Man Ray
Ano, local de nascimento 1890, United States
Ano, local de morte 1976, France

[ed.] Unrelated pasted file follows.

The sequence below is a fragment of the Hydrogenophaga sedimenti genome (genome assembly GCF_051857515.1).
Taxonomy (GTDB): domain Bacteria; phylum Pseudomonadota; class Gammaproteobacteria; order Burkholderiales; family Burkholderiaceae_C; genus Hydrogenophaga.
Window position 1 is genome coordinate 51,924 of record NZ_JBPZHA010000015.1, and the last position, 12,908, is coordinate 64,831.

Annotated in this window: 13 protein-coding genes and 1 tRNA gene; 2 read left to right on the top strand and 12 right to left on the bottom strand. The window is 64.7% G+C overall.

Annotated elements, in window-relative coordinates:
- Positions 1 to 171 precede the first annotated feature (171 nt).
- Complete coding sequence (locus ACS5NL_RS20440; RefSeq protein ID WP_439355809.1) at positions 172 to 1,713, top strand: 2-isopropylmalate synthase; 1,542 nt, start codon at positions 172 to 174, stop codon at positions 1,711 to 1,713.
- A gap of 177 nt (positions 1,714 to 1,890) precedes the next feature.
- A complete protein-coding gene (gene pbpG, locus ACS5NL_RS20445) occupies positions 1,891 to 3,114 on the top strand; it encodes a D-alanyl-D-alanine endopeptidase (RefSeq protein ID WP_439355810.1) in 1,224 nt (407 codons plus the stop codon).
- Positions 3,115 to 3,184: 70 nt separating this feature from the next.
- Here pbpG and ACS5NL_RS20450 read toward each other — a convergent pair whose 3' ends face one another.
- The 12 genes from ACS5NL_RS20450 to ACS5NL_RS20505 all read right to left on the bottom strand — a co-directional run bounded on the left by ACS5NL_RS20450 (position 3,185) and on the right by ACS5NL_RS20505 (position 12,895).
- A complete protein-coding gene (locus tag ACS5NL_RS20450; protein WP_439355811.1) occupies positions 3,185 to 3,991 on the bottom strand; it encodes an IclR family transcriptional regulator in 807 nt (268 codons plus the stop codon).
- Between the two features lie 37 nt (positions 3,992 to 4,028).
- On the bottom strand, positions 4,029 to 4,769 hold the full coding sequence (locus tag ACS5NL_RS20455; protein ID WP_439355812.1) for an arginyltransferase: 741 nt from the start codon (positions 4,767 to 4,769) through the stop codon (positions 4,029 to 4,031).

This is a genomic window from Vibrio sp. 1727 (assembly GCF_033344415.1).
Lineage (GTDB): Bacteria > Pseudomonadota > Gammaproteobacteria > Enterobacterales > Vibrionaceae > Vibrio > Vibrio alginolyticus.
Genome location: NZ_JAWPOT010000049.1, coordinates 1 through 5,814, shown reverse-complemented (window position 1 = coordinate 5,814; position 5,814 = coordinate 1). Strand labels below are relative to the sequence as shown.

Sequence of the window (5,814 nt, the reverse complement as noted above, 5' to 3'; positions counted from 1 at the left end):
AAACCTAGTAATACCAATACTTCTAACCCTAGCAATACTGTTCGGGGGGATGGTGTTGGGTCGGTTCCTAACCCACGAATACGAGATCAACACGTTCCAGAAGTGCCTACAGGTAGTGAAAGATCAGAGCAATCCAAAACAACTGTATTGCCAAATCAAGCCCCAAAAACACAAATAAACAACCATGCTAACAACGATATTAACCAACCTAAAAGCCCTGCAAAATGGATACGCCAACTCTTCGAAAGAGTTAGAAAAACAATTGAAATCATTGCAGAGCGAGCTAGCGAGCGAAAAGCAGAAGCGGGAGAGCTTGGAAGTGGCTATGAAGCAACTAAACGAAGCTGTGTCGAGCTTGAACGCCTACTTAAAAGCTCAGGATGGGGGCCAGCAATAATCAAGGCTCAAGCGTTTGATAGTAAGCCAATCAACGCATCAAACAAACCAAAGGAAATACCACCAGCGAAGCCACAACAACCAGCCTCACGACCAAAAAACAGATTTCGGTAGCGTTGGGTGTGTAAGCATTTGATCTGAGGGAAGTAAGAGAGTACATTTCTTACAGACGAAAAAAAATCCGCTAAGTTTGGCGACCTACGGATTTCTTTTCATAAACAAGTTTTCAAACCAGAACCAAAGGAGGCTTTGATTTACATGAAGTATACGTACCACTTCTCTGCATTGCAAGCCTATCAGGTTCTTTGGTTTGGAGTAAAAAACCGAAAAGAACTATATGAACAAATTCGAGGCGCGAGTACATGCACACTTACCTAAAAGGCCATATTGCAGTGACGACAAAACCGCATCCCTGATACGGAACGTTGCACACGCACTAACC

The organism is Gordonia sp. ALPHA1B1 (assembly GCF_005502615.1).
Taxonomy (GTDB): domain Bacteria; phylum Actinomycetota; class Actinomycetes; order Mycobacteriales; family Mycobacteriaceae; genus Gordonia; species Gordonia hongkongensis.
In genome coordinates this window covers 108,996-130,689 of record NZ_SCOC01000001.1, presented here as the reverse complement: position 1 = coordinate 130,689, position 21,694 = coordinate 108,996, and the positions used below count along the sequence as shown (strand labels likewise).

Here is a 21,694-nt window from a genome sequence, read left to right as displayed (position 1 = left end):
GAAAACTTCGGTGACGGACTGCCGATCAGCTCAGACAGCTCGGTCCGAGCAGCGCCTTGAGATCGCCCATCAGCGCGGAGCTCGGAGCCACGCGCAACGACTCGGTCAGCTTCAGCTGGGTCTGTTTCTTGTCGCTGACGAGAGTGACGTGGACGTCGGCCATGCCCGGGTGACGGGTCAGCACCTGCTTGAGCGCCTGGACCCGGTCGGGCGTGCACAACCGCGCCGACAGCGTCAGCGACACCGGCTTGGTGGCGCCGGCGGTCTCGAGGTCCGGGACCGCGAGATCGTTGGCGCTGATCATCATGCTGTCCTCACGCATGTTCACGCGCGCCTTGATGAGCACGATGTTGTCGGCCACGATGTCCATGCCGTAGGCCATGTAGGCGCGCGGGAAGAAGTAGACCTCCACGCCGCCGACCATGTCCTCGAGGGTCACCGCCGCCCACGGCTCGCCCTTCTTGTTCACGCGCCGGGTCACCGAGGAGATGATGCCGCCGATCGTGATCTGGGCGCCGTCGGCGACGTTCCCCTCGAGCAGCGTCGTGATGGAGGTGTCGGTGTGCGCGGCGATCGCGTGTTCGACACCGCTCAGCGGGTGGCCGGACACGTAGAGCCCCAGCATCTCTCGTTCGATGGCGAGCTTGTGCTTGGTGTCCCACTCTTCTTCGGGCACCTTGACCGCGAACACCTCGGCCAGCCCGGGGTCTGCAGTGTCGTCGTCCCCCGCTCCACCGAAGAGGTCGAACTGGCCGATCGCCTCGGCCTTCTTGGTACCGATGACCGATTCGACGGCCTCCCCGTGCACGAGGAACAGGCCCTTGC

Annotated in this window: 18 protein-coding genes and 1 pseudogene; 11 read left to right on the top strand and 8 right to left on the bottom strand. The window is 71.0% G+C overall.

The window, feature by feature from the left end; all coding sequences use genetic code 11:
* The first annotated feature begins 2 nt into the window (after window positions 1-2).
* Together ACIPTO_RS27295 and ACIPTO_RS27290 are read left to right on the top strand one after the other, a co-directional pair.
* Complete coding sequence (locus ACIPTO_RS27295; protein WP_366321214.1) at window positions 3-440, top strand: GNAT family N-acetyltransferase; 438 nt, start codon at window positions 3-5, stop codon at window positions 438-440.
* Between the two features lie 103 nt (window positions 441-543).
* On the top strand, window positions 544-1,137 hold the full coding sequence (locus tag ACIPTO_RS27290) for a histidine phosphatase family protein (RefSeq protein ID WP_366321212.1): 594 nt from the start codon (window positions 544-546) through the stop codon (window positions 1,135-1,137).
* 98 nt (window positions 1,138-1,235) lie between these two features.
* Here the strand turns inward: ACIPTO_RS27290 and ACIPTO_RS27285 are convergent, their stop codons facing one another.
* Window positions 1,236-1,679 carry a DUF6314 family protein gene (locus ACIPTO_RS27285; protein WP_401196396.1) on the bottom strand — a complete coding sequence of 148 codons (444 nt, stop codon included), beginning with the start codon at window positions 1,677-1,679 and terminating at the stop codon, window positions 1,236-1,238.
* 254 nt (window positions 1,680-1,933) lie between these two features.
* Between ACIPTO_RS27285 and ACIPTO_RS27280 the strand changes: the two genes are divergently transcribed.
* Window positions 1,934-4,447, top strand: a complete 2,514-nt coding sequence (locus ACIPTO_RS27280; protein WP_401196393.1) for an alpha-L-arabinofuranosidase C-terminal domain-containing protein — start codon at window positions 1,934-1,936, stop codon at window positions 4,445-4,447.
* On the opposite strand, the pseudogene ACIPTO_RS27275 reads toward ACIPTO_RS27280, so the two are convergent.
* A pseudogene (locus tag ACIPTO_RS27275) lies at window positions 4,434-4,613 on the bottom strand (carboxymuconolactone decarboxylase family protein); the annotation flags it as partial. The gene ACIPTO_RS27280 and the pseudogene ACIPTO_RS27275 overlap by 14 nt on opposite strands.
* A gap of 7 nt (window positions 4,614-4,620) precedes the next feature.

Man Ray was the firstborn son of a Russian Jewish immigrant family who had settled in New York in 1897. His enthusiasm for the arts was evident from a young age, encouraged by visits to museums and galleries. He wanted to become a painter. In 1908, he was awarded a scholarship to study architecture, but he turned it down. He frequented the freethinking Ferrer Center and 291, the gallery founded by photographer Alfred Stieglitz. In 1912 he moved to Ridgefield, New Jersey, where he worked as a commercial artist. His discovery of the European avant-garde at the 1913 Armory Show was a revelation. He started to paint in a cubist style and had his first exhibition at the Daniel Gallery in 1915. When he married, in 1914, he adopted the name Man Ray. Meeting Marcel Duchamp in 1915, with whom he shared a passion for chess, was a key event. Together the two artists, who would become lifelong friends and collaborators, founded an American branch of dadaism. He took part in the soirées that took place at the home of Walter and Louise Arensberg, where he mixed with Duchamp, Charles Demuth, Georges Bellows, Joseph Stella, William Carlos Williams and the French expatriates Francis Picabia, Edgar Varèse and Jean Crotti. Man Ray invented constantly – in his collages and in his paintings and objects. He took up photography and worked on film projects. He created the famous iron studded with nails (Cadeau [The Gift], 1921). After a number of unsuccessful artistic endeavours, such as a publication on New York Dada, in 1920, Man Ray concluded that ‘Dada cannot live in New York’. He arrived in Paris in 1921 where he was welcomed by Duchamp. That very night, Duchamp introduced him to his friends Louis Aragon, Philippe Soupault, Paul Éluard and Gala, André Breton, Jacques Rigaut and Théodore Fraenkel. Later he met Hans Arp, Georges Ribemont-Dessaignes, Max Ernst and Tristan Tzara. He installed himself in Montparnasse, where Jean Cocteau introduced him into his circle of acquaintances. He met and fell in love with the singer and model Kiki de Montparnasse, who was the subject of many portraits and appeared in his first experimental films (Le Retour à la Raison [The Return to Reason], 1923 and L’Etoile de mer [The Starfish], 1928). Now a professional photographer specialising in fashion, his reputation in the field quickly grew. His nude studies of Meret Oppenheim, made in 1934, are some of the twentieth century’s most beautiful photographs. He was also the favourite portrait photographer of his dadaist friends and, later, the surrealists. Man Ray continued to experiment and developed a photogram technique that he called ‘rayograms’: he directed a light source at objects, some of them transparent, which were placed on light sensitive paper. With varying degrees of density according to the length of exposure, the paper recorded the objects’ outlines, shadows and refraction patterns. He took part in the activities of the surrealist group from 1924, the year his photographs were published in the La Révolution Surréaliste magazine, and showed his works at the group’s first exhibition at the Galerie Pierre in Paris, in 1925. His paintings demonstrated an affinity with the work of Giorgio de Chirico and Max Ernst. He continued to invent objects, such as the famous Objet indestructible [Indestructible Object] of 1923, a metronome with the image of an eye attached to the tip of the pendulum. Subsequently he perfected the technique of solarisation, which consists of an extreme overexposure which gives objects a contoured effect and luminous quality, a technique accidentally discovered by his assistant, Berenice Abbott. Man Ray made many photographs of the famous model Lee Miller, who was also a photographer and his partner between 1929 and 1932. In 1940, after the French defeat, Man Ray managed to escape to Lisbon, from where he departed to the United States. After spending a few days in New York, he headed to the West Coast with the intention of leaving for Tahiti, where he planned to remain until the end of the war. However, after meeting Juliet Browner, he decided to move to Los Angeles. He continued to produce paintings, notably larger versions of earlier works, which were exhibited by Bill Copley in 1948, at his Beverly Hills gallery. Man Ray returned to Paris in 1951 and continued to work with a destructive, dadaist, humour, associating objects and titles, and refusing to be bound to one style or technique. He received the Gold Medal for Photography at the Venice Biennale in 1961. In 1972 the Musée national d'art moderne in Paris mounted a retrospective of the artist. His gravestone bears the inscription: Unconcerned, but not indifferent. AC
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